Jun 12, 2017
New "Instantly Rechargeable" Battery Deals a Fatal Blow to Fossil Fuels
Purdue researchers have developed a flow battery that would allow electric cars to be recharged instantly at stations like conventional cars are. The technology is clean, safe, and cheap.
GO WITH THE FLOW
Purdue researchers have developed technology for an "instantly rechargeable" battery that is affordable, environmentally friendly, and safe. Currently, electric vehicles need charging ports in convenient locations to be viable, but this battery technology would allow drivers of hybrid and electric vehicles to charge up much like drivers of conventional cars refill quickly and easily at gas stations.
This breakthrough would not only speed the switch to electric vehicles by making them more convenient to drive, but also reduce the amount of new supportive infrastructure needed for electric cars dramatically. Purdue University professors John Cushman and Eric Nauman teamed up with doctoral student Mike Mueterthies to co-found Ifbattery LLC (IF-battery) for commercializing and developing the technology.
The new model is a flow battery, which does not require an electric charging station to be recharged. Instead, all the users have to do is replace the battery's fluid electrolytes — rather like filling up a tank. This battery's fluids from used batteries, all clean, inexpensive, and safe, could be collected and recharged at any solar, wind, or hydroelectric plant. Electric cars using this technology would arrive at the refueling station, deposit spent fluids for recharging, and "fill up" like a traditional car might.
CLEANER, FASTER BATTERY TECHNOLOGY
This flow battery system is unique because, unlike other versions of the flow battery, this one lacks the membranes which are both costly and vulnerable to fouling. "Membrane fouling can limit the number of recharge cycles and is a known contributor to many battery fires," Cushman said in a press release. "Ifbattery's components are safe enough to be stored in a family home, are stable enough to meet major production and distribution requirements, and are cost effective."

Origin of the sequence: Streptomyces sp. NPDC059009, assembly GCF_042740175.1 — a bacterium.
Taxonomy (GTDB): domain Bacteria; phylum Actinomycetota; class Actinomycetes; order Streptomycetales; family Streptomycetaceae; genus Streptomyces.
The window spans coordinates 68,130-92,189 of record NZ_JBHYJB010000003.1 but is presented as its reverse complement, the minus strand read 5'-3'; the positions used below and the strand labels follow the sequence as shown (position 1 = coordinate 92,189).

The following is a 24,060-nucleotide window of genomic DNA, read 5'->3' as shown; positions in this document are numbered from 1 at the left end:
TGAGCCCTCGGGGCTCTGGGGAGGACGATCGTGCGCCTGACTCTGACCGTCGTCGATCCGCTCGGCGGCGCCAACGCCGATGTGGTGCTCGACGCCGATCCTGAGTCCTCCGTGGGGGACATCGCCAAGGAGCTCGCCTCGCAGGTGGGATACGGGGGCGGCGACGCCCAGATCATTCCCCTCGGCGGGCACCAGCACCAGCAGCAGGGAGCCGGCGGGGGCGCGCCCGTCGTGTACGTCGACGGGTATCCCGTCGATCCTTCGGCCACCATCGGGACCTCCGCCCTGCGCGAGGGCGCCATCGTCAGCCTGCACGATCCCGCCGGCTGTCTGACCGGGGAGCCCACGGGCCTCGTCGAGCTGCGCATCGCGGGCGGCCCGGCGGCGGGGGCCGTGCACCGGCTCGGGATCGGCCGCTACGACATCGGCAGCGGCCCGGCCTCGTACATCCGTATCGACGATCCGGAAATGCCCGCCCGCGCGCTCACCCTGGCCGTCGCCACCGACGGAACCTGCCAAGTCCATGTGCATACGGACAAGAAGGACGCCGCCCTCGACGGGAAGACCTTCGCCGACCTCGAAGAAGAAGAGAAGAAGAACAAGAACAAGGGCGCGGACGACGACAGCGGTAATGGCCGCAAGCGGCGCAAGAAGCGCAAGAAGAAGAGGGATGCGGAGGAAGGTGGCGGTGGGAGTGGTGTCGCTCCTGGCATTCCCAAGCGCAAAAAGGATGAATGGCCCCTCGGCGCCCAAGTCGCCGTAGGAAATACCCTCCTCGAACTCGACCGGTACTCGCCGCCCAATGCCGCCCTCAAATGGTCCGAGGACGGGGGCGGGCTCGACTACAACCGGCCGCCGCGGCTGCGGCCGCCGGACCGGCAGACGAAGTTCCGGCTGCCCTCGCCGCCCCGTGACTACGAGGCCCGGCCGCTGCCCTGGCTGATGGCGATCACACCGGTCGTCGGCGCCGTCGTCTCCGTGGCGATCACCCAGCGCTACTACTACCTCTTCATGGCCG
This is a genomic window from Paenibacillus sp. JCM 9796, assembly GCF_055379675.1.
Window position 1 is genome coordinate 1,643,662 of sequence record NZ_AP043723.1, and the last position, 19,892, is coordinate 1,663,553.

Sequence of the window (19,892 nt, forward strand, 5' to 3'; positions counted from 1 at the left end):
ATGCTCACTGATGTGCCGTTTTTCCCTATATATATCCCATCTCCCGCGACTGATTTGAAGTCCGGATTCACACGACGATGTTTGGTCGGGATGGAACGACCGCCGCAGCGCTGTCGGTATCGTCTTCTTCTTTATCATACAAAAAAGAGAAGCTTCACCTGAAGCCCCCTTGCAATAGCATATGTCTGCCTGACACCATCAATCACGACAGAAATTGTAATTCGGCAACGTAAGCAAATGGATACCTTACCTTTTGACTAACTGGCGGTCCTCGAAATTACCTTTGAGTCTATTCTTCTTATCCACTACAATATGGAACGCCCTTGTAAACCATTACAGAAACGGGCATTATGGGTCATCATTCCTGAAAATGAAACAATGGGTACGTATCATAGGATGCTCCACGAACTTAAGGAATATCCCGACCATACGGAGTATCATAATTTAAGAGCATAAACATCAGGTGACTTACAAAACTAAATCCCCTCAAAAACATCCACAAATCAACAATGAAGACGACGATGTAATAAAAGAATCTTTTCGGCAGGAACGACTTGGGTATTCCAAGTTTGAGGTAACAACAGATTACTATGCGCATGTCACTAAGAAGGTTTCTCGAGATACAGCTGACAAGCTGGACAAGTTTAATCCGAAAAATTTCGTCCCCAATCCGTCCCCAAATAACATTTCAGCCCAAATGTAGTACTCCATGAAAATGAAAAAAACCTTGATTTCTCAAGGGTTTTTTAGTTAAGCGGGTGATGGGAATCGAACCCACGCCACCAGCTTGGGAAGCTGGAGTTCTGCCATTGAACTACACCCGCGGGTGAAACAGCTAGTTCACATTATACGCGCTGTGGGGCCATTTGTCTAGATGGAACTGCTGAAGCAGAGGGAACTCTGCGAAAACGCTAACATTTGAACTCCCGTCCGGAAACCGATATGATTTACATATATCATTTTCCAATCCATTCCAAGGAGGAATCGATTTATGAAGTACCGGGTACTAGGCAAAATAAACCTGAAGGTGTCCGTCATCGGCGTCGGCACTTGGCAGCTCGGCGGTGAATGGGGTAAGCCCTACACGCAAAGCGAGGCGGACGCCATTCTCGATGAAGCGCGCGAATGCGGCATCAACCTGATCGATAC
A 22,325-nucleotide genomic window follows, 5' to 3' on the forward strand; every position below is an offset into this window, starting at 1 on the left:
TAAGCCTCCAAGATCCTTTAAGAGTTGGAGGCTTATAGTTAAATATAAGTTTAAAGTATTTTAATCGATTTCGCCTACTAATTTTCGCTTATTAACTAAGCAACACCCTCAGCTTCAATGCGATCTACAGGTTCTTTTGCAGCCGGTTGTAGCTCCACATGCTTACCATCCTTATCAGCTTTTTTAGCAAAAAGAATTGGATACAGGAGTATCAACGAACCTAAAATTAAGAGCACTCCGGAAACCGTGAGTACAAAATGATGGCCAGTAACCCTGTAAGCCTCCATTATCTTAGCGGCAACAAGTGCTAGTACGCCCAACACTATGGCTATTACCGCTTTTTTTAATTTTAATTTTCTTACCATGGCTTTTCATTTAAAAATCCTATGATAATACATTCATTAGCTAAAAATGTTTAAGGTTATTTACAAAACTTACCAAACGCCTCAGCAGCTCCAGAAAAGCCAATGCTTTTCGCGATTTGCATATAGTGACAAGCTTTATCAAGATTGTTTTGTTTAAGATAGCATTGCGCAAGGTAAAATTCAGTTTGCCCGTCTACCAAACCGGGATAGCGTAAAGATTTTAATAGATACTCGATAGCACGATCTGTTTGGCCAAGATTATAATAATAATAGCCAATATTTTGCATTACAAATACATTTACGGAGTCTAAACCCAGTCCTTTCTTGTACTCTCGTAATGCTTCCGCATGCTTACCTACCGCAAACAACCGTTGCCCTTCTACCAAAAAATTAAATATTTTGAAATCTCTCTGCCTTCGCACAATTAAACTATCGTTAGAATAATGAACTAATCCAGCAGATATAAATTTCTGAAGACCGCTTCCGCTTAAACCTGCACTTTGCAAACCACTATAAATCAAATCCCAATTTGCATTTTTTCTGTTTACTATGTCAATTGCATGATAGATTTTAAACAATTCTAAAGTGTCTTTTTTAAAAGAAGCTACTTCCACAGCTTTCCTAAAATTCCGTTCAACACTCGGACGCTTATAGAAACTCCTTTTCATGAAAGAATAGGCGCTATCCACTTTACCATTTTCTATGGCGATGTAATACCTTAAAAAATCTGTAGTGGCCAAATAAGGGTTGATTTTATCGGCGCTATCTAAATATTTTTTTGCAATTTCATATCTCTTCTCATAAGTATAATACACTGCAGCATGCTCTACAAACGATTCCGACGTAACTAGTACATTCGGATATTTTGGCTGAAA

Transitioning existing infrastructure to accommodate cars using these batteries would be far simpler than designing and building a host of new charging stations — which is Tesla's current strategy. Existing pumps could even be used for these battery chemicals, which are very safe.
"Electric and hybrid vehicle sales are growing worldwide and the popularity of companies like Tesla is incredible, but there continues to be strong challenges for industry and consumers of electric or hybrid cars," Cushman said in the press release. "The biggest challenge for industry is to extend the life of a battery's charge and the infrastructure needed to actually charge the vehicle."
When can we expect to see these batteries in use? The biggest hurdle isn't the materials, which are cheap and plentiful, but person power. The researchers still need more financing to complete research and development to put the batteries into mass production. To overcome this problem, they're working to publicize the innovation in the hopes of drawing interest from investors.
by Karla Lant